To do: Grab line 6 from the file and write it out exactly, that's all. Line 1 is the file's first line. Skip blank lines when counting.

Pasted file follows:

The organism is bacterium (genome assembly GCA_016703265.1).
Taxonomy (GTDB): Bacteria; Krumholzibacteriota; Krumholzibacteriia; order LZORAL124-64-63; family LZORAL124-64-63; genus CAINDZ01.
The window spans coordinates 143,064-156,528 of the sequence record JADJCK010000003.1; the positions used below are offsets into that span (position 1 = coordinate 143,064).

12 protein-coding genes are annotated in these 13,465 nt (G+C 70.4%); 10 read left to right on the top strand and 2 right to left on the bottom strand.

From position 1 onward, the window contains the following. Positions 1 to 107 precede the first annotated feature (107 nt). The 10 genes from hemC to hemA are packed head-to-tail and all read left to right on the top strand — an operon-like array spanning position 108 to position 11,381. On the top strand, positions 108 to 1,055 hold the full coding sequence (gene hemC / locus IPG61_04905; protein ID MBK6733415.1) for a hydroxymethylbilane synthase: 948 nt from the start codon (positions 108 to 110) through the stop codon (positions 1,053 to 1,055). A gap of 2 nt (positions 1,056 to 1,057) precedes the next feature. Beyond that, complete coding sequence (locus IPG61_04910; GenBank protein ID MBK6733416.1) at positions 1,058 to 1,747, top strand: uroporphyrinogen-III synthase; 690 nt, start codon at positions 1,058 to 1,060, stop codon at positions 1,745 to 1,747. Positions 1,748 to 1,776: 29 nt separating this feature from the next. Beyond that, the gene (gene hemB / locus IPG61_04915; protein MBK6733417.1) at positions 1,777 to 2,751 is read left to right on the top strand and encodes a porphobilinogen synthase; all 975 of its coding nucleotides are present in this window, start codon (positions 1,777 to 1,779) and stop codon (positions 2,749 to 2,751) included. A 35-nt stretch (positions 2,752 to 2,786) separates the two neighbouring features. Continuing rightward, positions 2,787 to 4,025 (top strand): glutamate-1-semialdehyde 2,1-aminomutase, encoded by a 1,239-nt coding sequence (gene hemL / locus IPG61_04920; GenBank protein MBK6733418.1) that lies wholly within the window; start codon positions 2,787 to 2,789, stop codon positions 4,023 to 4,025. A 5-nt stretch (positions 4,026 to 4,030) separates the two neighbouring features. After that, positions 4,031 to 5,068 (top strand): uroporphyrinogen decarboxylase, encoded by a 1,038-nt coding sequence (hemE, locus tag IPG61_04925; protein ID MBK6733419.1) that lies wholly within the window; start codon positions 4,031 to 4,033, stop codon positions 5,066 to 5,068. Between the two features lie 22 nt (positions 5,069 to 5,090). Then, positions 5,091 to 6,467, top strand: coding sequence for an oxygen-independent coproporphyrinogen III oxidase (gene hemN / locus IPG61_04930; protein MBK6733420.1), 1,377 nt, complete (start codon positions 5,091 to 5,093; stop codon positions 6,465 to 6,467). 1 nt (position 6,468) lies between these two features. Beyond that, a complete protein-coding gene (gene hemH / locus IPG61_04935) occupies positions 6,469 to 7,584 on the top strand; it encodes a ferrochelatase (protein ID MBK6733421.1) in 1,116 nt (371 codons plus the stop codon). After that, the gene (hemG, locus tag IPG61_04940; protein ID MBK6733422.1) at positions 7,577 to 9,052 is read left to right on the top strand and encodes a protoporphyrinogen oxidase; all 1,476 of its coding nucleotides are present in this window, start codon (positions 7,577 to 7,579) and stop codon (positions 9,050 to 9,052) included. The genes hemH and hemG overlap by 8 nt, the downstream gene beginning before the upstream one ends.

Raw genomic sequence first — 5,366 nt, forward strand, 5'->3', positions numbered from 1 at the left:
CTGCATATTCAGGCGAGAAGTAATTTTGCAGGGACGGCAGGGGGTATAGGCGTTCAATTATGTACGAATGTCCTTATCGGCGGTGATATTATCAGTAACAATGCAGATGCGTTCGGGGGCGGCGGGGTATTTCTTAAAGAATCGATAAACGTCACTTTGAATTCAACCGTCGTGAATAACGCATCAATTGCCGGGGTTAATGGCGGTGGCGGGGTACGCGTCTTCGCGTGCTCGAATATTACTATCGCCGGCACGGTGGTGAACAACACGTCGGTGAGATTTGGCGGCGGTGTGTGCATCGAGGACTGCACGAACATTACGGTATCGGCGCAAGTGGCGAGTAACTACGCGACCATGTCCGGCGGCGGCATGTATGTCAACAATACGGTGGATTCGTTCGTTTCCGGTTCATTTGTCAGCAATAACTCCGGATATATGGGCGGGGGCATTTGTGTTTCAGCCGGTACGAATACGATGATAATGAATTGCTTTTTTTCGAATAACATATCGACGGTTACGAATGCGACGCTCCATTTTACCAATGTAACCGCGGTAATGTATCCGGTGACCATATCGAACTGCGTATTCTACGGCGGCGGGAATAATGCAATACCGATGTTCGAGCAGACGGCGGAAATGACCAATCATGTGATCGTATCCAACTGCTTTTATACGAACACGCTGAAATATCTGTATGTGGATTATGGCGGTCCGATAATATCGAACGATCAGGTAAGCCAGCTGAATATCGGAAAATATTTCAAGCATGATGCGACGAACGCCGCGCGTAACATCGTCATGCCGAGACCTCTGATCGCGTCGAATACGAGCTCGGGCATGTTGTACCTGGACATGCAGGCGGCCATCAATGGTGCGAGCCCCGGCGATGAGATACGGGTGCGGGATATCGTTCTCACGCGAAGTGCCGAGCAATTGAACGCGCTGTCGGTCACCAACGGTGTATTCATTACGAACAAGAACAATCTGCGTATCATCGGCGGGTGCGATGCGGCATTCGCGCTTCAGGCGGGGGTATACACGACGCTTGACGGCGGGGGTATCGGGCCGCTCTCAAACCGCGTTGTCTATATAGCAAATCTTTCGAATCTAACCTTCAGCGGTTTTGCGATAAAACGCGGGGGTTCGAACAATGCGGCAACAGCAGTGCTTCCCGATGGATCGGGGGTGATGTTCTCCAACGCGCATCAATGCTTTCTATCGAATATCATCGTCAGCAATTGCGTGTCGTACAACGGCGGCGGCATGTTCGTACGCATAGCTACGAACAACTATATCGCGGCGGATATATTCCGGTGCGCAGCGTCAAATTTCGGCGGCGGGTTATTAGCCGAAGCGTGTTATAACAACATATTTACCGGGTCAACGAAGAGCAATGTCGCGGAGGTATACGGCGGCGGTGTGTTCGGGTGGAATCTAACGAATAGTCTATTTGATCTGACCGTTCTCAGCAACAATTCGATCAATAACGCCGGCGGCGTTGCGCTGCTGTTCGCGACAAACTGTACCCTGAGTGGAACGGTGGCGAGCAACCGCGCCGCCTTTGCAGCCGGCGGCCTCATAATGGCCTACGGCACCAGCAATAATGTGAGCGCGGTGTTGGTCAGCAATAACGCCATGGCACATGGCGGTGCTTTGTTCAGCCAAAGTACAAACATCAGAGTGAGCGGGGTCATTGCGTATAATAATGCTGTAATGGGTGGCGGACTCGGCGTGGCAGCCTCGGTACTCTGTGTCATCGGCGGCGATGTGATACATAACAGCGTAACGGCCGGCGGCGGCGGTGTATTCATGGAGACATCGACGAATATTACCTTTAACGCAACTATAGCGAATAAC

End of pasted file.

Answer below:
Raw genomic sequence first — 5,366 nt, forward strand, 5'->3', positions numbered from 1 at the left: